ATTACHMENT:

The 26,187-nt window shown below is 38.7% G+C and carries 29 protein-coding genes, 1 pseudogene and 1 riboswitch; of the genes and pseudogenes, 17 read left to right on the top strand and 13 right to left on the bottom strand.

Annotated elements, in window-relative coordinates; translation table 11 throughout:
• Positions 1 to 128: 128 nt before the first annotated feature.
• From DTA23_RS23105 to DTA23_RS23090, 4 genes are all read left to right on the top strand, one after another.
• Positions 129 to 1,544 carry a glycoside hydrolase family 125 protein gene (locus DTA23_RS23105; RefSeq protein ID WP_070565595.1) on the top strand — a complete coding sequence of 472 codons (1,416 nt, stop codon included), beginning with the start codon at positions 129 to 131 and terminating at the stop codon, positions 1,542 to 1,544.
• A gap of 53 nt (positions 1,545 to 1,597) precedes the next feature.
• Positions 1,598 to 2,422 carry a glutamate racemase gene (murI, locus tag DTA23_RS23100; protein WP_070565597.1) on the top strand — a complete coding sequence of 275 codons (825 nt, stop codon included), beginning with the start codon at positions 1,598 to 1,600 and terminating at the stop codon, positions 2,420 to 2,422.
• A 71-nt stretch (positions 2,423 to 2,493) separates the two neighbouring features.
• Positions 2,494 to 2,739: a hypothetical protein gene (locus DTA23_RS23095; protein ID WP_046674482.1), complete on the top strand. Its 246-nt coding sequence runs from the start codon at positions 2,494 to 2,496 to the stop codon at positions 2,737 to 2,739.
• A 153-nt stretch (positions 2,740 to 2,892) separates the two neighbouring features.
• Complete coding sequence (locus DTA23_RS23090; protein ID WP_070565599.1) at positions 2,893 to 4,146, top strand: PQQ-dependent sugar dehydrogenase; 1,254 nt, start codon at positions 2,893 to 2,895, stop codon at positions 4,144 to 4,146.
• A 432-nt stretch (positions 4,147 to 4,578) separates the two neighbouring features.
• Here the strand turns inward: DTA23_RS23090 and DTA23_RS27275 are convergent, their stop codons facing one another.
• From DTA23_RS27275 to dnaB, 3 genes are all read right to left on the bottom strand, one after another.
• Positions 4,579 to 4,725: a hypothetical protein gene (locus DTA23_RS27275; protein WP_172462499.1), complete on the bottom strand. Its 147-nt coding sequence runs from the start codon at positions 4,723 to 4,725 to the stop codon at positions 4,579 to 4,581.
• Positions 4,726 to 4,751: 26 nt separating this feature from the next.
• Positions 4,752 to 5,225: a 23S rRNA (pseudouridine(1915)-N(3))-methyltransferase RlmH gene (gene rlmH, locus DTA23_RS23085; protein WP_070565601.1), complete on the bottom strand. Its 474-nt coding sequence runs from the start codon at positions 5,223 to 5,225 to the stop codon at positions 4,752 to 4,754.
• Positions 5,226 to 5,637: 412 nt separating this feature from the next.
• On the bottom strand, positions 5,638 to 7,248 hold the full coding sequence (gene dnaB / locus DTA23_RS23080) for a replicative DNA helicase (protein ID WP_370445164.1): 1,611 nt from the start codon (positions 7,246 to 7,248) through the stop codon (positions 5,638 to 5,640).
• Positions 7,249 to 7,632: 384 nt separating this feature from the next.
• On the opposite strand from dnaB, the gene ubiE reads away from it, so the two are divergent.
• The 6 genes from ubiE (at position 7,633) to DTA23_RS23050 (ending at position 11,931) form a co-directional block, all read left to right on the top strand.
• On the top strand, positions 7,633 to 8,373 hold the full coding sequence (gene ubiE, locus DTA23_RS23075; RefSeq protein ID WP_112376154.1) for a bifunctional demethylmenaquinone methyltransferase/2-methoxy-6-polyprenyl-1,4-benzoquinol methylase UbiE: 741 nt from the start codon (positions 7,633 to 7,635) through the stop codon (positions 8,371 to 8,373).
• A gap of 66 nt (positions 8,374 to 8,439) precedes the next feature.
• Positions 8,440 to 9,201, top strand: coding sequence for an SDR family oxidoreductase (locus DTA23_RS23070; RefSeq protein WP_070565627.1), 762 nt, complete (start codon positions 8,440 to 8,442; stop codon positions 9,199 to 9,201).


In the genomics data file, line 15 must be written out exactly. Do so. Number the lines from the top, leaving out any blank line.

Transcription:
• Positions 4,579 to 4,725: a hypothetical protein gene (locus DTA23_RS27275; protein WP_172462499.1), complete on the bottom strand. Its 147-nt coding sequence runs from the start codon at positions 4,723 to 4,725 to the stop codon at positions 4,579 to 4,581.